Stereotypes fail to take wind out of team’s sails

The+sailing+team+practices+on+the+Charles+River.+They+were+not+able+to+compete+in+their+first+race+because+the+Mass+Bay+League+forgot+to+process+their+fees.
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Stereotypes fail to take wind out of team’s sails

The sailing team practices on the Charles River. They were not able to compete in their first race because the Mass Bay League forgot to process their fees.

The sailing team practices on the Charles River. They were not able to compete in their first race because the Mass Bay League forgot to process their fees.

Contributed by Zaynah Vaidya Shaikh

The sailing team practices on the Charles River. They were not able to compete in their first race because the Mass Bay League forgot to process their fees.

Contributed by Zaynah Vaidya Shaikh

Contributed by Zaynah Vaidya Shaikh

The sailing team practices on the Charles River. They were not able to compete in their first race because the Mass Bay League forgot to process their fees.

Zoe Tseng, Staff Writer

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Ever have one of those days when things just aren’t going your way? You woke up late, forgot your lunch, and then rush to school to find a pop quiz waiting for you?  Well, for the sailing team, this is similar to what has been happening to them.

The sailing team started their season late with their first race on April 25th because the Mass Bay League forgot to pay their fees. They’ve also been facing other challenges such as bad weather, expensive gear, and misconceptions about the team. Despite these complications, they are making the best of what they have, and working to improve their team.

The team’s official spring season started in late March, which included indoor training and then outdoor preparation for their races this season. According to co-captain and junior Mia Silvestri, their season is going even though weather has been problematic.

“I’d say that we are looking pretty good. Sailing is a heavily weather dependent sport, so on days when it is pouring rain, or just super super windy, we really can’t go out on the water because it’s not safe. And this spring it’s been very windy and very rainy, so we’ve had to cancel practice quite a few times which can be frustrating,” Silvestri said.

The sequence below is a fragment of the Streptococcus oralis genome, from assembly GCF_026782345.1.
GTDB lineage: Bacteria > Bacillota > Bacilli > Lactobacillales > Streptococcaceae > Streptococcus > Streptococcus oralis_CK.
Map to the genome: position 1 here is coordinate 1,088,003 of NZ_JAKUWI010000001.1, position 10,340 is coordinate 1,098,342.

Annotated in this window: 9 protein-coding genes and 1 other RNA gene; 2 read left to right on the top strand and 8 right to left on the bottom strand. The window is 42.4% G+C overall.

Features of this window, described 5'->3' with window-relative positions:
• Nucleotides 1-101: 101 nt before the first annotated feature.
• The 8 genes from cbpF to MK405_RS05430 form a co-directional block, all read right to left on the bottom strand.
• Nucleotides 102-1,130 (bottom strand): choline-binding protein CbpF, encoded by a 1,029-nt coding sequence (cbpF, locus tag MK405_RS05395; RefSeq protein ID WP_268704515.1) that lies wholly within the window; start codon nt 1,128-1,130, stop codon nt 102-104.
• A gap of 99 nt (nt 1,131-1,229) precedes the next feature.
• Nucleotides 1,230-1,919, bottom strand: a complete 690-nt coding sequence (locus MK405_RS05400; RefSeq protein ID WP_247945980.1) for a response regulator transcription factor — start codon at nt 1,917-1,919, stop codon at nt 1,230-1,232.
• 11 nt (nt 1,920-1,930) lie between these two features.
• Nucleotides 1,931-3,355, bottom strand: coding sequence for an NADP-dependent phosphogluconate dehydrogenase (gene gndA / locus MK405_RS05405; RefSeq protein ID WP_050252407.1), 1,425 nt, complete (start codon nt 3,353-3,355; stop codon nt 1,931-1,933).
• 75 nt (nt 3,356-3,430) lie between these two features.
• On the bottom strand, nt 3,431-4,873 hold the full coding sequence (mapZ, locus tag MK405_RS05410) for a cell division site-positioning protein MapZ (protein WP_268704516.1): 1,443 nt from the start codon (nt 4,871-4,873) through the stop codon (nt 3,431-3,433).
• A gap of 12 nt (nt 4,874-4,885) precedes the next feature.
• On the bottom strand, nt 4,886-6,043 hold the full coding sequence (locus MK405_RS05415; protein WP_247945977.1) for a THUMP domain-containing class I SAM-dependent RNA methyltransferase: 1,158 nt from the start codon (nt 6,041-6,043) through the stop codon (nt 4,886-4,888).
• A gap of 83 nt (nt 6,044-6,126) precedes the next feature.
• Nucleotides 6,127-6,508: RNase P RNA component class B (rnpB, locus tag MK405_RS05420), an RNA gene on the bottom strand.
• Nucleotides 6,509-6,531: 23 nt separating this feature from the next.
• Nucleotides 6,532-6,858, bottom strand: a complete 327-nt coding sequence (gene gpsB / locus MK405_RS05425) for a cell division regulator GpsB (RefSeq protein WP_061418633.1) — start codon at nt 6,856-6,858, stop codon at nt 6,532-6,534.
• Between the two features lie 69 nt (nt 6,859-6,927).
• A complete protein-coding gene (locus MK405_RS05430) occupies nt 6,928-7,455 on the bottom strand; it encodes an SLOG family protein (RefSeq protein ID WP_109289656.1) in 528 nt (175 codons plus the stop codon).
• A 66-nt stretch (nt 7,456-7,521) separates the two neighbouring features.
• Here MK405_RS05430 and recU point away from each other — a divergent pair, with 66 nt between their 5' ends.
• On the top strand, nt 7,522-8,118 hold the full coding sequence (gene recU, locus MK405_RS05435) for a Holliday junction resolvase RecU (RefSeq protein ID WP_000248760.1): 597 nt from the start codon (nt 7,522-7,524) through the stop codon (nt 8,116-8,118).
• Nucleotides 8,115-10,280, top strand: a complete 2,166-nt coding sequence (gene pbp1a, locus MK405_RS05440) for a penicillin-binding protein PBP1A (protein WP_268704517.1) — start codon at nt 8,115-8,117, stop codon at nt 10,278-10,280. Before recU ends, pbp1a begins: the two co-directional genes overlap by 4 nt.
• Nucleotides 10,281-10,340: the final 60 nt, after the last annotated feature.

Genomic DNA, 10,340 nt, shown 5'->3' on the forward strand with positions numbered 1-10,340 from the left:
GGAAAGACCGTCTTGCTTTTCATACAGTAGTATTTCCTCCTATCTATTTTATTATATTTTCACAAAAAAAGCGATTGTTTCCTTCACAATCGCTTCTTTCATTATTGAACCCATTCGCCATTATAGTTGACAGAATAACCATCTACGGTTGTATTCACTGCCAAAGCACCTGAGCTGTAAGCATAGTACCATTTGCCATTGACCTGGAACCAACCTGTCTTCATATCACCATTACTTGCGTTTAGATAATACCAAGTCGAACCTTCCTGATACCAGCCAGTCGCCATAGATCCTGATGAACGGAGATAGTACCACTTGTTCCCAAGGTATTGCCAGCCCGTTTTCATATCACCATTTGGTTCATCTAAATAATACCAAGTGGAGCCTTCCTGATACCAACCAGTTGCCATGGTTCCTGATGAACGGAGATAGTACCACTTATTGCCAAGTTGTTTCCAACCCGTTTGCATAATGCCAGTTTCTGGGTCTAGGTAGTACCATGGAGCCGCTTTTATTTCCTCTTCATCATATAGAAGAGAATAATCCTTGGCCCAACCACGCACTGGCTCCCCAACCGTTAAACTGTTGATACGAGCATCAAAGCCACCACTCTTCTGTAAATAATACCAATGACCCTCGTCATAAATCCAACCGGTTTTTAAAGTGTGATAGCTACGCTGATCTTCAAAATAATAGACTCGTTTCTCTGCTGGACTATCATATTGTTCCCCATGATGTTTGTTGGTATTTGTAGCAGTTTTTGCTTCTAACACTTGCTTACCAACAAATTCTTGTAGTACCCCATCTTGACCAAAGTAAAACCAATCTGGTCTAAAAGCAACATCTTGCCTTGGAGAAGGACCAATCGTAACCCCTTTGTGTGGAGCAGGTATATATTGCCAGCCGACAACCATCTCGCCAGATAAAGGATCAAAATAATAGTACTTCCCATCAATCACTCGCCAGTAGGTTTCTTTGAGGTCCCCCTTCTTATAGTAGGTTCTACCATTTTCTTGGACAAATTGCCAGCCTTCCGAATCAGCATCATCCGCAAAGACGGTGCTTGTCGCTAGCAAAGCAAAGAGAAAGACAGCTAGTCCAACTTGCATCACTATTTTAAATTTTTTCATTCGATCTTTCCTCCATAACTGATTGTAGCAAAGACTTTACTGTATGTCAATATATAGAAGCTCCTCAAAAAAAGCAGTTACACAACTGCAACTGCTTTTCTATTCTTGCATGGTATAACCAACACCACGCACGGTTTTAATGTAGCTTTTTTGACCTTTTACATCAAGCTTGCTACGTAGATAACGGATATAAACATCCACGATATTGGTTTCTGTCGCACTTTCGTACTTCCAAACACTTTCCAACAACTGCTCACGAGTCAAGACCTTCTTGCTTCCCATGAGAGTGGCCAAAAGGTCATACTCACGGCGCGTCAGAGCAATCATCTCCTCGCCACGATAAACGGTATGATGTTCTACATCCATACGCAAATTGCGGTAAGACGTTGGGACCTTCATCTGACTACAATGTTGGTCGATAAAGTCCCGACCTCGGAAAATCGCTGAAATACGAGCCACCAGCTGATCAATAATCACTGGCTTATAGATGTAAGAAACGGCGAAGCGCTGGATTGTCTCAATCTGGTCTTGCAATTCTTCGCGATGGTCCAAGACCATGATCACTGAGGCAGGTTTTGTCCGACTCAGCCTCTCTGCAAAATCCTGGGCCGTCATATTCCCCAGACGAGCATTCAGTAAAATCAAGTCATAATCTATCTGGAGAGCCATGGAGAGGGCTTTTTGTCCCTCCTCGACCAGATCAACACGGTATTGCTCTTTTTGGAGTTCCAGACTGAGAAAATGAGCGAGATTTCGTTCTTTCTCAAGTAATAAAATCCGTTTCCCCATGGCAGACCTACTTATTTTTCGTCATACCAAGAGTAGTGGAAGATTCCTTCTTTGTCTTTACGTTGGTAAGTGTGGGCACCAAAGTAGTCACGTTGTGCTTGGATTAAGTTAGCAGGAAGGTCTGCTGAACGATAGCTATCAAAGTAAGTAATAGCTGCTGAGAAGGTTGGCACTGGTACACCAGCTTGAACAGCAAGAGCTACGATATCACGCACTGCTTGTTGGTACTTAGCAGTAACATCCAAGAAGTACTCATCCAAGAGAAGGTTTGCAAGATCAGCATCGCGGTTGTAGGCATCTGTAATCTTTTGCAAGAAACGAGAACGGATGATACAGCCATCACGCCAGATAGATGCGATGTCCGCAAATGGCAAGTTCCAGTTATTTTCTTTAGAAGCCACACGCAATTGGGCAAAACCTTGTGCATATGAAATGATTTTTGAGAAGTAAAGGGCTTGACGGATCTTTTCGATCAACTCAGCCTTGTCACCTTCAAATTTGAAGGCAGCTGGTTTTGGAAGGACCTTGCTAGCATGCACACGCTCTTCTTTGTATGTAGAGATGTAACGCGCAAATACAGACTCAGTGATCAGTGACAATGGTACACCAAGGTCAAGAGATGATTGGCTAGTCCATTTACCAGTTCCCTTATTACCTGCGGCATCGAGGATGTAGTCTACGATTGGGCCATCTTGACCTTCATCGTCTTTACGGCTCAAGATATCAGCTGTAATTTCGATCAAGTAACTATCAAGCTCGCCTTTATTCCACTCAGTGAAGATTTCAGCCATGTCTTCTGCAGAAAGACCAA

Not only does the weather affect practices, but it also affects clothing choices. Sailing gear can be very expensive, which means the school doesn’t provide the couple hundred dollar dry suits that are needed during the beginning of the season.

“Only some people have things like dry suits. We can’t expect the school to have them for us,” Silvestri said. “But that’s really what’s necessary to be able to sail super early in the spring and to deal with that kind of weather safely without having to deal with hypothermia.”

Gear problems and overlooked fees are just some examples of the lack of support and acknowledgement for the sailing team. Silvestri thinks one the reasons for the sport not having recognition at the high school is because people’s misconception of sailing.

“I think sailing is overlooked because people don’t really view it as a sport. We aren’t as intense as crew. It’s not a sport that you go to a game easily and count the score and cheer,” Silvestri said.

Team manager and junior Zaynah Vaidya Shaikh wishes that students would try the sport even if they do not necessarily have previous experience with sailing.

“I love sailing, so I wish more kids at the school would try it out even if they don’t end up liking it or loving it. At least they have the experience and they’ve decided for themselves rather than them not trying and not knowing whether or not they actually like sailing, versus they just never had the opportunity to sail,” Vaidya Shaikh said.

For Silvestri, it is about getting to know the sport before jumping to conclusions and possibly disregarding sailing as a valid team.   

“I find it very frustrating when people say sailing isn’t a sport, because it requires a lot of practice and strength,” Silvestri said. “That is probably the one thing I really wish people would acknowledge, just that it is a sport. We put in just as much effort as other teams do.”

Silvestri grew up in Newport, Rhode Island, where sailing has the “Vineyard Vines” reputation, but according to her, the team combats that stereotype and strives to make sailing a more diverse sport.

“Really just that preppy snotty mentality doesn’t have a place on our team,” Silvestri said. “There’s no room for anyone to think that they are better than the other because it’s not a positive environment.”

She wants the team to feel comfortable with one another and free to ask questions to improve.

“That sort of stereotype is almost in the way people dress, and when you are on the water you aren’t wearing your normal dress,” Silvestri said, “In the school gear we don’t look that put together, I can tell you that. We are all just sailors at a point.”

Vaidya Shaikh hopes by the end of next year the team will be more widely known and have a diversity of sailors.

“I really want to make it be my senior end goal to help add more diversity to the team,” Vaidya Shaikh said, “Definitely if anyone’s interested, they should always feel free to reach out to the captains or I and we can help answer any questions.”

Co-captain and senior, Jesse Viola wants to make sailing more popular at the high school by putting up posters so students know they can always join the team. Viola also explained the reasons he likes sailing, and why it might attract to others.

“I love the fact that it’s a collaborative thing. It’s never perfect. It’s just like any sport. You just keep working at it and you keep getting better. I’ve always loved the balance of the athletic part of it, and then also the technique,” Viola said.

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